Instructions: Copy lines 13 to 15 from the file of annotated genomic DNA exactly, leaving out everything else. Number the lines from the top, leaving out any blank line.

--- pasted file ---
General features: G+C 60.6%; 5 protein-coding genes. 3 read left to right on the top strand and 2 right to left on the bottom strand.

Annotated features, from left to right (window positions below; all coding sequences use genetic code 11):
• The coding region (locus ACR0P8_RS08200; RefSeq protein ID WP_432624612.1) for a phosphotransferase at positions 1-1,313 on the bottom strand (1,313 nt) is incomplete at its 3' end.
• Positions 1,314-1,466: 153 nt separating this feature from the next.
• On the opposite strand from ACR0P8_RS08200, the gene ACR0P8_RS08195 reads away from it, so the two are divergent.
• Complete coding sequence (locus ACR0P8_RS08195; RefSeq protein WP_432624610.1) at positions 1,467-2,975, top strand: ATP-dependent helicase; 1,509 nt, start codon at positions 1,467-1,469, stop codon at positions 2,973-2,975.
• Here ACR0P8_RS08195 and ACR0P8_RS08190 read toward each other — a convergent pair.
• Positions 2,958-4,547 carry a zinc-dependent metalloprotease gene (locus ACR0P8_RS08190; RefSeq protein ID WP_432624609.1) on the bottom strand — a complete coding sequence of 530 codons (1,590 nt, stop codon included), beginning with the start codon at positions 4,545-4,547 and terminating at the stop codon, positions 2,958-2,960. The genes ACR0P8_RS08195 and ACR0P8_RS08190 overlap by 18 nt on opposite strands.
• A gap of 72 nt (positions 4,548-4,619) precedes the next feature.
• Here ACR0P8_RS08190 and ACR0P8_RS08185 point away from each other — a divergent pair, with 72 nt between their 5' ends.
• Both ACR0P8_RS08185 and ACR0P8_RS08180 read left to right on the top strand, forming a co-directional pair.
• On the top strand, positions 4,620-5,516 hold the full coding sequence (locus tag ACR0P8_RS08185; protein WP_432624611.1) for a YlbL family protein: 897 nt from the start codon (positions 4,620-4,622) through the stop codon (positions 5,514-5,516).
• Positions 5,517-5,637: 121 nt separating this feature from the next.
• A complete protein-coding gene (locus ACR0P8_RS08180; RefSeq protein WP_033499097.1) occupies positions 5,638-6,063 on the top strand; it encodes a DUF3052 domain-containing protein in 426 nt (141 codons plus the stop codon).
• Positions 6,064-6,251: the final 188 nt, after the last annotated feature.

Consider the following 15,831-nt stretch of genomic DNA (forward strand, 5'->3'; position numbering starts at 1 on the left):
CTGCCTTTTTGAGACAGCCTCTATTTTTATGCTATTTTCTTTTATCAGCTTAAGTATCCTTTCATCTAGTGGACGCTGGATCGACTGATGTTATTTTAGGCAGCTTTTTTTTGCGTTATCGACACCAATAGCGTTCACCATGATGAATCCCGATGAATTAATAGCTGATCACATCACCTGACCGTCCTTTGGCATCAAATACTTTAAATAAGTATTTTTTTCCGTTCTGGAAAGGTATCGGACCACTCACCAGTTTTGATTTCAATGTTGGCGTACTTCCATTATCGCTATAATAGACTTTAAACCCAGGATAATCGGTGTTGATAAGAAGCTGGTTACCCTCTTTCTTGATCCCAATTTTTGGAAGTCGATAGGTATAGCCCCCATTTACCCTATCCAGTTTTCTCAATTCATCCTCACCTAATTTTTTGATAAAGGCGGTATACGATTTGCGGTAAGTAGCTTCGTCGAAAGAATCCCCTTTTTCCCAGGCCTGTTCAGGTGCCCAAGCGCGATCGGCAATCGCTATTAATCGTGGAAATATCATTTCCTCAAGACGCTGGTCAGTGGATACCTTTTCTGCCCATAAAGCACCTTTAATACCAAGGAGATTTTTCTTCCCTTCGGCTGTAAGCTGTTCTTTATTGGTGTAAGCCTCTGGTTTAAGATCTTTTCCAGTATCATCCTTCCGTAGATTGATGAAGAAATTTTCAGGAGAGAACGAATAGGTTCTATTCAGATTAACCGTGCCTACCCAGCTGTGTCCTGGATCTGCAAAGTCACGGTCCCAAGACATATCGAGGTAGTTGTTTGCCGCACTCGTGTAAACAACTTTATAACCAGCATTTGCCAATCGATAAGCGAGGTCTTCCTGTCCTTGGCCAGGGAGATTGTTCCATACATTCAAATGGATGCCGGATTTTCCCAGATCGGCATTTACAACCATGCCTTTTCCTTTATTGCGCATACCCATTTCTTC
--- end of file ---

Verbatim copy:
• Positions 5,517-5,637: 121 nt separating this feature from the next.
• A complete protein-coding gene (locus ACR0P8_RS08180; RefSeq protein WP_033499097.1) occupies positions 5,638-6,063 on the top strand; it encodes a DUF3052 domain-containing protein in 426 nt (141 codons plus the stop codon).
• Positions 6,064-6,251: the final 188 nt, after the last annotated feature.